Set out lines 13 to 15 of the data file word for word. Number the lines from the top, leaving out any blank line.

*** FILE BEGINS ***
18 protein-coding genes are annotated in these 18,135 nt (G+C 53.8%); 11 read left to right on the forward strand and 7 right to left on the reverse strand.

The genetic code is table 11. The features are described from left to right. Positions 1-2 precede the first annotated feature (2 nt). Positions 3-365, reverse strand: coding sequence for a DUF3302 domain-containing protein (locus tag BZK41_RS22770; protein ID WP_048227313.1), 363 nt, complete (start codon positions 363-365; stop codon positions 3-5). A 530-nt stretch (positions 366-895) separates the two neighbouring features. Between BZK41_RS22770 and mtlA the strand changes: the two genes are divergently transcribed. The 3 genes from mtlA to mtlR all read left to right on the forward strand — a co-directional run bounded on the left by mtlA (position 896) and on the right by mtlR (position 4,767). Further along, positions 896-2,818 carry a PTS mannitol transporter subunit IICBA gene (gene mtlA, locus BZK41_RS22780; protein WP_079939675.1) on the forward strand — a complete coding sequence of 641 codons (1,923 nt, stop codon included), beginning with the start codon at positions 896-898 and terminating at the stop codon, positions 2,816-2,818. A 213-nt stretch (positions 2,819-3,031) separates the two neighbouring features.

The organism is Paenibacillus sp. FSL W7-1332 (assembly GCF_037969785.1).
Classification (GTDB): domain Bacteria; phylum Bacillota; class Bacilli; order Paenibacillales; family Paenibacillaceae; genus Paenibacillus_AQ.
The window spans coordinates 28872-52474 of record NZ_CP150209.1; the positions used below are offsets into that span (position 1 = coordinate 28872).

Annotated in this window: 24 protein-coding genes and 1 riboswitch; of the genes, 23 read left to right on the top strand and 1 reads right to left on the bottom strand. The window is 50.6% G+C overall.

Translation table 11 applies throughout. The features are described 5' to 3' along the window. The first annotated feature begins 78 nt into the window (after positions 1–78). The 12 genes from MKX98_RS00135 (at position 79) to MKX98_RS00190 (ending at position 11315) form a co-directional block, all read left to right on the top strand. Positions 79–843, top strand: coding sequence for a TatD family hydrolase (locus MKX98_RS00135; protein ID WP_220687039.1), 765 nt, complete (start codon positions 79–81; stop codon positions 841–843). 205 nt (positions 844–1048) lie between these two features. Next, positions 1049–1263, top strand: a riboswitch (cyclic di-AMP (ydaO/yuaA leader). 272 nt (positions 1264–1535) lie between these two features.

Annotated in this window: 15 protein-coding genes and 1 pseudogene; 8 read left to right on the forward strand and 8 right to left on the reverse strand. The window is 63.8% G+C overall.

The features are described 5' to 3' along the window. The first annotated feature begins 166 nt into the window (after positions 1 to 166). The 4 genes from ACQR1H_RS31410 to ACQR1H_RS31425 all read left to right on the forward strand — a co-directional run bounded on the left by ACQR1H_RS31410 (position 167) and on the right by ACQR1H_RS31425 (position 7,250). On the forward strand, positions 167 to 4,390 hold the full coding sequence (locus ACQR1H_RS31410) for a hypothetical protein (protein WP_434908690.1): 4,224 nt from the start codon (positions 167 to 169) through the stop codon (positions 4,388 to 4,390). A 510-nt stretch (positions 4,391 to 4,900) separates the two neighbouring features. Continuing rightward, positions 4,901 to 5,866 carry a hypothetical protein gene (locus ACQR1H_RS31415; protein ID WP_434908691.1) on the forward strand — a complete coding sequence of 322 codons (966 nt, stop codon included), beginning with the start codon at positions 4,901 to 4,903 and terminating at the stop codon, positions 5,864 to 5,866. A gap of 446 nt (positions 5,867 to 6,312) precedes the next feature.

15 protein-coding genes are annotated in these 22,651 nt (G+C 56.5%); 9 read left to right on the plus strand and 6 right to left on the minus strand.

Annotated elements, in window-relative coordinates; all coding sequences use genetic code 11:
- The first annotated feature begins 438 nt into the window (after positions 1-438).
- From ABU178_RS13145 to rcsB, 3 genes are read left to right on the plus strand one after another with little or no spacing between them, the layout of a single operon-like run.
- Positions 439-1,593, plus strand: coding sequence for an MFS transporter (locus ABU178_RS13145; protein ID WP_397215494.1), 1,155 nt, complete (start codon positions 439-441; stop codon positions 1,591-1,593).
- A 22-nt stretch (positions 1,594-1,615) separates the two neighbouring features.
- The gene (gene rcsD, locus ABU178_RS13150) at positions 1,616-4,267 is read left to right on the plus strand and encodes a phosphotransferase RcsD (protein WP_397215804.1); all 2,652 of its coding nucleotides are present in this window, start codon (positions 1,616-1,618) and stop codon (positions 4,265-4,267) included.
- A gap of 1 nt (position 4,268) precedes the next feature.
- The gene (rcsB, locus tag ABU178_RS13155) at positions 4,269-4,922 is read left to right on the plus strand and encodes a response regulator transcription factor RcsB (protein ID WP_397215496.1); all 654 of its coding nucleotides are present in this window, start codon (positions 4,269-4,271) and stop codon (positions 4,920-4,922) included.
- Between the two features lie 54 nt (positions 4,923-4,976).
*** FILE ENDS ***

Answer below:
- From ABU178_RS13145 to rcsB, 3 genes are read left to right on the plus strand one after another with little or no spacing between them, the layout of a single operon-like run.
- Positions 439-1,593, plus strand: coding sequence for an MFS transporter (locus ABU178_RS13145; protein ID WP_397215494.1), 1,155 nt, complete (start codon positions 439-441; stop codon positions 1,591-1,593).
- A 22-nt stretch (positions 1,594-1,615) separates the two neighbouring features.